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Congo as Setting

Leon de Moor. J Lebegue and Co. 1896 Public Domain

You are listening to the High Plains Public Radio Reader’s Book Club…. My name is Freddy Gipp, I am an enrolled member of the Apache Tribe of Oklahoma, and my Indian name is T’san T’hoop Ah’n, meaning “Lead Horse”, in the Kiowa language, I graduated from the University of Kansas and head a small community development firm based in Lawrence, KS.

In Barbara Kingsolver’s novel, The Poisonwood Bible, we dive into a mixture of greed, ignorance and the conflation of religion, history and plight.

Set in the Belgian Congo a year before they gained their independence in 1960, we follow the story of a Southern Baptist Pastor, Nathan Price, and his family, as they move from the comfort of their Georgia home to the jungles of the Congo, in hopes of finding salvation for the local villagers.

Greed is prevalent in Nathan’s mission and his blind arrogance and pride ultimately serves as his peril. Nathan is too confident in his ability to introduce Jesus to the local villagers, but it is also his ignorance in recognizing the shifting paradigm of politics, culture and religion in an already unstable and unrelenting region.

Africa has some of the most tumultuous stories ever recorded in modern human history. A place that was home to thousands of vibrant and dynamic cultures that populated all parts of the vast continent, only to be ransacked and pillaged by the colonization of expanding European powers such as France, Belgium, Spain and many others.

Among these territories, the Congo was a unique case. Granted to King Leopold II of Belgium, the Congo was a “personal” concession for the King, rather than a colony.  The King, not the Belgian government, effectively owned and controlled the Congo.  Leopold administered the Congo in a notoriously brutal manner, using it to augment his own personal wealth. 

The Congo’s wealth, which included its numerous rubber trees, was brutally extracted through slave labor. It was recorded that if men, women and children did not meet quotas, they would have their hands cut off.  This rubber was then exported to fuel the industrial growth of both nineteenth- and early twentieth-century Europe and America.

Despite the King’s growing reliance on the wealth of the Congo, Leopold never visited this territory himself and by 1908, the territory was so poorly managed that an international effort condemning Leopold had erupted. The atrocities committed by King Leopold were later deemed as “crimes against humanity” by George Washington Williams, a black Baptist pastor, Civil War veteran and outspoken activist on the treatment of Africans in post-colonial rule[1].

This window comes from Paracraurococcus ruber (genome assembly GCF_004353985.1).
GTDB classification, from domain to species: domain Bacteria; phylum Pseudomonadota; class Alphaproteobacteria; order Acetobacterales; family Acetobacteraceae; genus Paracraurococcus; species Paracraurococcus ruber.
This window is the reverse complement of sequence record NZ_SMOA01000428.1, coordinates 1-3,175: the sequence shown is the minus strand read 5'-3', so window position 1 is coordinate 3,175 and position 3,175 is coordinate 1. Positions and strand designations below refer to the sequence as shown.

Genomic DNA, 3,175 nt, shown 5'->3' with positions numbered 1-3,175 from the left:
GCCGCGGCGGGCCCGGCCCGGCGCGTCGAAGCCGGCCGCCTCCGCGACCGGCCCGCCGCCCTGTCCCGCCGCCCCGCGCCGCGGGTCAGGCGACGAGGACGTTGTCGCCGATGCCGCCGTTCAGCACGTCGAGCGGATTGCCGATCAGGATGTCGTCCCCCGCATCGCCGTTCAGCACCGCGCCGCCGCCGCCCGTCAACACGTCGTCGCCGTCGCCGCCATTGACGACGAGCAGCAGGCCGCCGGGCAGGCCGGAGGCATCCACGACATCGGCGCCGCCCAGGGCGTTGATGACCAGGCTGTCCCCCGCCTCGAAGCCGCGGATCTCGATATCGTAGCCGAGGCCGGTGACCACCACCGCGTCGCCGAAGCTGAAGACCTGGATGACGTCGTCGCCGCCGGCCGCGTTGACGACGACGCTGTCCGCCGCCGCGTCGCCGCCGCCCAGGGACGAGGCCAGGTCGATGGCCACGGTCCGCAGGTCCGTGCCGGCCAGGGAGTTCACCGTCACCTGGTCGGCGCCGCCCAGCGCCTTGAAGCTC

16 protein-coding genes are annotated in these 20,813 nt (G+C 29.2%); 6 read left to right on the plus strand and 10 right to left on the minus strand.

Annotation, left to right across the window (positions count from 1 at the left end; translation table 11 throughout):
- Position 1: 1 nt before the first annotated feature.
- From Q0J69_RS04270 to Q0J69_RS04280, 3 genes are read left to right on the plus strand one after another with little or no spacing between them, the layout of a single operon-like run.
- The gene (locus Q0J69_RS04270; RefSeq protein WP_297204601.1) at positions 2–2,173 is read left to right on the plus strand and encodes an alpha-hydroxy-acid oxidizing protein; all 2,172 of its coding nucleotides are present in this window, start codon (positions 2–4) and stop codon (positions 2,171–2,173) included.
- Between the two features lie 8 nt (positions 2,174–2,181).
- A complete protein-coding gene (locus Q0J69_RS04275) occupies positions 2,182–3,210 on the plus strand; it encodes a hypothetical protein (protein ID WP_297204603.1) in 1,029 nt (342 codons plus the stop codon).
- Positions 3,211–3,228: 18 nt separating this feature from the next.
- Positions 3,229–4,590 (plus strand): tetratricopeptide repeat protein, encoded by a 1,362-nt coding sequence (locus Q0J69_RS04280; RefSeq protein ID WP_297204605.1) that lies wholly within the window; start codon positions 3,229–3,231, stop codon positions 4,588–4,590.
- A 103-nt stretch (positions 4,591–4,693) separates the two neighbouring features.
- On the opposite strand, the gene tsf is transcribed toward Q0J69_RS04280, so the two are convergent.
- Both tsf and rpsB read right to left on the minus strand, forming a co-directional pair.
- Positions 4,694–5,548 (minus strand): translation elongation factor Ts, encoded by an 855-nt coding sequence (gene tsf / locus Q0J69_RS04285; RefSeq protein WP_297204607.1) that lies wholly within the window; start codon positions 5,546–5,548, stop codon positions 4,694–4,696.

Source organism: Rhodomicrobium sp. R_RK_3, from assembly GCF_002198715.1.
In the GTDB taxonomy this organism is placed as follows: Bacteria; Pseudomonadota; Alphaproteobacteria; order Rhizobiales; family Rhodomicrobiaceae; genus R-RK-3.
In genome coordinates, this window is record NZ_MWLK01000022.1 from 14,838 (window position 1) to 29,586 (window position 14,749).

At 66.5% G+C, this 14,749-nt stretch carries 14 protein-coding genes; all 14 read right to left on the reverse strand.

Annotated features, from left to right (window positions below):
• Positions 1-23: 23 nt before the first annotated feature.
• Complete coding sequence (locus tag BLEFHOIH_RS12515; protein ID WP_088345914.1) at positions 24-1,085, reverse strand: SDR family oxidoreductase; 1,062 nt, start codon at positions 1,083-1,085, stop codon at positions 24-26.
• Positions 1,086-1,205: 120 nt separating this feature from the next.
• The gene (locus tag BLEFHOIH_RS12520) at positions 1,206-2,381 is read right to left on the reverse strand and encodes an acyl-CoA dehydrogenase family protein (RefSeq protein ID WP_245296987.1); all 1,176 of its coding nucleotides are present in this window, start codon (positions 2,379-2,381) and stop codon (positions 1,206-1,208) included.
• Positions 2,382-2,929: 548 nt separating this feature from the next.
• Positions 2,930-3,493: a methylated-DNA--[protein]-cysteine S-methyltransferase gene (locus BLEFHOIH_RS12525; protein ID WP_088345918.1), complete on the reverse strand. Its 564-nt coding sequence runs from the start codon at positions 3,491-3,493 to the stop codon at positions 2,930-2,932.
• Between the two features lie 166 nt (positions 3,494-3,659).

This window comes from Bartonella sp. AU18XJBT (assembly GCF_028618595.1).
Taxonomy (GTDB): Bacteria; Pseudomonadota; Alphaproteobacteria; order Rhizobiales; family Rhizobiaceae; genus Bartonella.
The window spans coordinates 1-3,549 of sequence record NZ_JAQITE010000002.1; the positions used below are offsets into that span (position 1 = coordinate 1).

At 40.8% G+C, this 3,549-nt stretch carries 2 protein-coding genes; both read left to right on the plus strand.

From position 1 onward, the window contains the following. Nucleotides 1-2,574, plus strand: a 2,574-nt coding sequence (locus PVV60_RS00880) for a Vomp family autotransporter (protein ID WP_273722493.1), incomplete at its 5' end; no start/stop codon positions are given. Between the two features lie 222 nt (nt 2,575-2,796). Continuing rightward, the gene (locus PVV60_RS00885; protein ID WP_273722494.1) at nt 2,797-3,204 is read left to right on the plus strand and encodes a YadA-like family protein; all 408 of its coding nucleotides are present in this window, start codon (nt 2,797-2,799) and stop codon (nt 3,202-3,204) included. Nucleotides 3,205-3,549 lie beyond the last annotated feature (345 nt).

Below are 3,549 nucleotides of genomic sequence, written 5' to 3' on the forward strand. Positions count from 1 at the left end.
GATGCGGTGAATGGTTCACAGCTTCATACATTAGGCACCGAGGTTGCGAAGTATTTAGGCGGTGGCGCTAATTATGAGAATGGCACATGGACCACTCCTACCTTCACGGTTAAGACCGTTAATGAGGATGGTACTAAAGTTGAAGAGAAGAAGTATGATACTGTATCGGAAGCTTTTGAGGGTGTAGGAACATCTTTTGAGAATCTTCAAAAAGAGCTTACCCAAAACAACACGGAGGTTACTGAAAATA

That same year, in an attempt to stem this situation, the Congo was ceded to Belgium and placed under the control of the Belgian government, not its king. Belgium then administered the Congo as a colony until independence in 1960.[2]

In historical context, The Poisonwood Bible is set in the same year that change really began to accelerate for the Congo. From a waning Western power that significantly lost its influence after the second World War. To political unrest, riots and lives claimed. This was all unfolding before the arrival of the Price family and what was soon to come.

The effects are still felt today, as many countries are war-torn, plagued with disease, government corruption and instability. An unfortunate but stark reality of the rippling effects of the dominant society's priorities and assurances to maintain their status, wealth and power with sheer disregard for the occupied. 

This is Freddy Gipp, and you are listening to the High Plains Public Radio Reader’s Book Club.

[1] King Leopold’s Ghost: Adam Horschild, pg 112,  Internet Archive, https://archive.org/details/kingleopoldsghos00hoch_1/page/112/mode/2up?q=%22crimes+against+humanity%22

[2] Belgian Congo - The Ultimate History Project, http://ultimatehistoryproject.com/belgian-congo.html